Here’s one especially for my working colleagues in reality.
As you know, the most important task in piecing together a reality show is compressing time into engaging scenes and sequences of events, sometimes jostling the real chronological order a bit in order to clarify or heighten action.
When arranging scenes into a series of five or six act docuseries episodes, it’s not uncommon to, along the way, wind up with a few scenes in the bank that you can hang on to until you really need them. They can play anywhere in the timeline (hence the term “evergreen”) and don’t really tie in to other stories (making them “orphans”). While it’s possible to transform and repurpose some of these into story-related scenes through interview content — putting away clothes becomes a scene about wanting to take some “me-time” to plot revenge, that sort of thing –you sometimes have a golf outing or shopping trip or zoo visit with the kids that plays cute just as it is.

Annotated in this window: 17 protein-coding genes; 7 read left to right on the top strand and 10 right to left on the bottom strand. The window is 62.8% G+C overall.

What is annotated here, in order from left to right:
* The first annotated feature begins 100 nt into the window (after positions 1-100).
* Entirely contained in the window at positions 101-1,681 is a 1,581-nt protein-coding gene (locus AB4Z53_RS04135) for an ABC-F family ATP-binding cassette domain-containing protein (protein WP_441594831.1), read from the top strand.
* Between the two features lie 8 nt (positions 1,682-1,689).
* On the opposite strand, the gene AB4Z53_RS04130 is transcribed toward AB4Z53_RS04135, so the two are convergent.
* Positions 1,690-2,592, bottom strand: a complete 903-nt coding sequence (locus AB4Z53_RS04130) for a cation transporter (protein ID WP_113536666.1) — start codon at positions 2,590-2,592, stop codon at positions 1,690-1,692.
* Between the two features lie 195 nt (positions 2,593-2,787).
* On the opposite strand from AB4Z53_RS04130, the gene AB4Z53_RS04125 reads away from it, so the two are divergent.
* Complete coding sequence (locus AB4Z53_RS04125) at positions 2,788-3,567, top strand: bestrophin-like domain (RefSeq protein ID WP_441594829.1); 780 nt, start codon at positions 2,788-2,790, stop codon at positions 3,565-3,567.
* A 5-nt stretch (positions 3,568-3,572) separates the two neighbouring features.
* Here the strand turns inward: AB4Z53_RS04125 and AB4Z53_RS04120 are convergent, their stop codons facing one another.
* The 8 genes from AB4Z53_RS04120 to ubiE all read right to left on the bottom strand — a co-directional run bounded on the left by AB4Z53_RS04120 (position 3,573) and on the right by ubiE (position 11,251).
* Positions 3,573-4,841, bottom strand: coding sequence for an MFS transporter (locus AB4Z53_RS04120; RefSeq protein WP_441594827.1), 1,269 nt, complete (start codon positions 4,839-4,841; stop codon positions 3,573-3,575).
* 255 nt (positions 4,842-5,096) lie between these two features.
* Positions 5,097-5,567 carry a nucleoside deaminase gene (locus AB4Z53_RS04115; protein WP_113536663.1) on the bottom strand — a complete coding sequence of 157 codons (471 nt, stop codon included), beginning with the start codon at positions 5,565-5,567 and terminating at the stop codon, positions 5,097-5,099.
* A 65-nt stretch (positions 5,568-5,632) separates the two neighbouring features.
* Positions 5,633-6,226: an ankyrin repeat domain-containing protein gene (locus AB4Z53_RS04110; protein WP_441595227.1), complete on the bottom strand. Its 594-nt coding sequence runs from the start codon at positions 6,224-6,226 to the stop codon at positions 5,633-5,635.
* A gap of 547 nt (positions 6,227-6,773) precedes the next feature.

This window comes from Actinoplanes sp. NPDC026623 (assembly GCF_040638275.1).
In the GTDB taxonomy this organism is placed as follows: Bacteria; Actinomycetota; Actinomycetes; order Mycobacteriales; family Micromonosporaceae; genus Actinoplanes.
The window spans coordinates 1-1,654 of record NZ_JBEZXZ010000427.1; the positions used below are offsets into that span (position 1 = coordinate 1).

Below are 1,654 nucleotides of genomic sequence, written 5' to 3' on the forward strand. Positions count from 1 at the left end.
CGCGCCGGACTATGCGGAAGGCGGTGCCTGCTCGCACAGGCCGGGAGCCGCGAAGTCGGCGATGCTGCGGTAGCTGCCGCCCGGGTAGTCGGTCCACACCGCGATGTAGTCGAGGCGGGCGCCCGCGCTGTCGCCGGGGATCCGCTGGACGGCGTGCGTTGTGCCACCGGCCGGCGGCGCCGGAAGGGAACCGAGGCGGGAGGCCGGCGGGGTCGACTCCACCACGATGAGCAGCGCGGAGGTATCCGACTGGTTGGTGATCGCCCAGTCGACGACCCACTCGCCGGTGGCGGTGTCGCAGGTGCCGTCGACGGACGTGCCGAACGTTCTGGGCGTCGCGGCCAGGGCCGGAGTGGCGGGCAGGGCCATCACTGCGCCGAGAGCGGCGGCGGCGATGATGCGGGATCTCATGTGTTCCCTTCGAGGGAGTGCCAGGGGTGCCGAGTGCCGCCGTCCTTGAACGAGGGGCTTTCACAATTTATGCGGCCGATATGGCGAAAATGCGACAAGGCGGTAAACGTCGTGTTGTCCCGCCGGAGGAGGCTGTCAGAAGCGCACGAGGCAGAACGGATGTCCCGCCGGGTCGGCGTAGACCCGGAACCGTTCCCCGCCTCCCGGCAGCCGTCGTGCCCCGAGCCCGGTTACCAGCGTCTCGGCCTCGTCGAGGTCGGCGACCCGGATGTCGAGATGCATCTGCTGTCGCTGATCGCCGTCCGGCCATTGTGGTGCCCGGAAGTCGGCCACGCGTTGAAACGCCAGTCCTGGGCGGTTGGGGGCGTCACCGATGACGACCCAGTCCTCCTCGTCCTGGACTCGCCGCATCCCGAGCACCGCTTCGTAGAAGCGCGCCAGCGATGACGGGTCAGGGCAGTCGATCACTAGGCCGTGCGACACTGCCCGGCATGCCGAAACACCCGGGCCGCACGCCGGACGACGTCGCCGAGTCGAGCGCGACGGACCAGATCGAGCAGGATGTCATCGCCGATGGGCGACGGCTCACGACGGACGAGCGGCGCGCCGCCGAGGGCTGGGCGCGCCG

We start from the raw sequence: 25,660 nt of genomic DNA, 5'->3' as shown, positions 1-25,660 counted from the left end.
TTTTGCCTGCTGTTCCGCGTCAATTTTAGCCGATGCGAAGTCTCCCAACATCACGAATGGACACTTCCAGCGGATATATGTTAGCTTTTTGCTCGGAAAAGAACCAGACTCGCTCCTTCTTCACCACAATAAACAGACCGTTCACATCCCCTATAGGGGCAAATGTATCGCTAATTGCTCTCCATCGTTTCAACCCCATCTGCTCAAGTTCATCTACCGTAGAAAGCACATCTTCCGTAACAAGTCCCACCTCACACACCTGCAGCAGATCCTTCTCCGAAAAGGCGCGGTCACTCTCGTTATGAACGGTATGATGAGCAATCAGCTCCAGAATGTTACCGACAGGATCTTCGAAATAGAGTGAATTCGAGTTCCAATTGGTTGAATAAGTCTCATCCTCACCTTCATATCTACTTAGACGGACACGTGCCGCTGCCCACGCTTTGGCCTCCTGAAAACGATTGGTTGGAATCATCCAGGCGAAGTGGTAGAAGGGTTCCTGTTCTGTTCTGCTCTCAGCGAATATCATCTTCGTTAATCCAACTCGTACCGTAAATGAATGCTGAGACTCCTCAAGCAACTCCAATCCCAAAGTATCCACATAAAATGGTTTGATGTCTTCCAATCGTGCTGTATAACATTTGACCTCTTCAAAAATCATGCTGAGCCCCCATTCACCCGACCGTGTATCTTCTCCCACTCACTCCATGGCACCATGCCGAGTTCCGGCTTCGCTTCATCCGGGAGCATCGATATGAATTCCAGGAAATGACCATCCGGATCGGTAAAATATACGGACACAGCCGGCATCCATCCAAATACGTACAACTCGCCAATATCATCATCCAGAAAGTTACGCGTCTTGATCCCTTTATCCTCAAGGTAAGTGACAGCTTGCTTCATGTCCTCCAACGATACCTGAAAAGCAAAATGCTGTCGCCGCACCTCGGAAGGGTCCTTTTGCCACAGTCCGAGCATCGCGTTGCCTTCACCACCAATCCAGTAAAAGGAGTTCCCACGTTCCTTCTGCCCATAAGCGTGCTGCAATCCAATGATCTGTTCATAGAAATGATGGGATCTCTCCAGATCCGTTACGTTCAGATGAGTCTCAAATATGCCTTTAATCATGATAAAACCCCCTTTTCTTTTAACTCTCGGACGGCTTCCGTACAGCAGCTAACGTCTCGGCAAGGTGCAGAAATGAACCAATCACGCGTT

But where do you organize it into your timeline/outline if it doesn’t relate to your A, B or C storyline for the episode?
Here comes the tip. You ready? It sounds stupid and simple, but…
…top of act two.
Seriously. Best place for it in a one-hour show. And here’s why…
You need your first act to reset the stage, introduce your A-story, and end on something engaging.
The end of the second act has to be a real grabber, as this is usually closest to the half hour, and if there’s one thing you can’t mess with, it’s ending act two with a bang.
By act three, you’re in full swing, trucking through your A-story conflict on the way to acts four, five, and six, building all the way. Hardly the time for distraction.
Maybe, MAYBE that scene will work at the top of act three. But try act two first — you’ll be glad you did.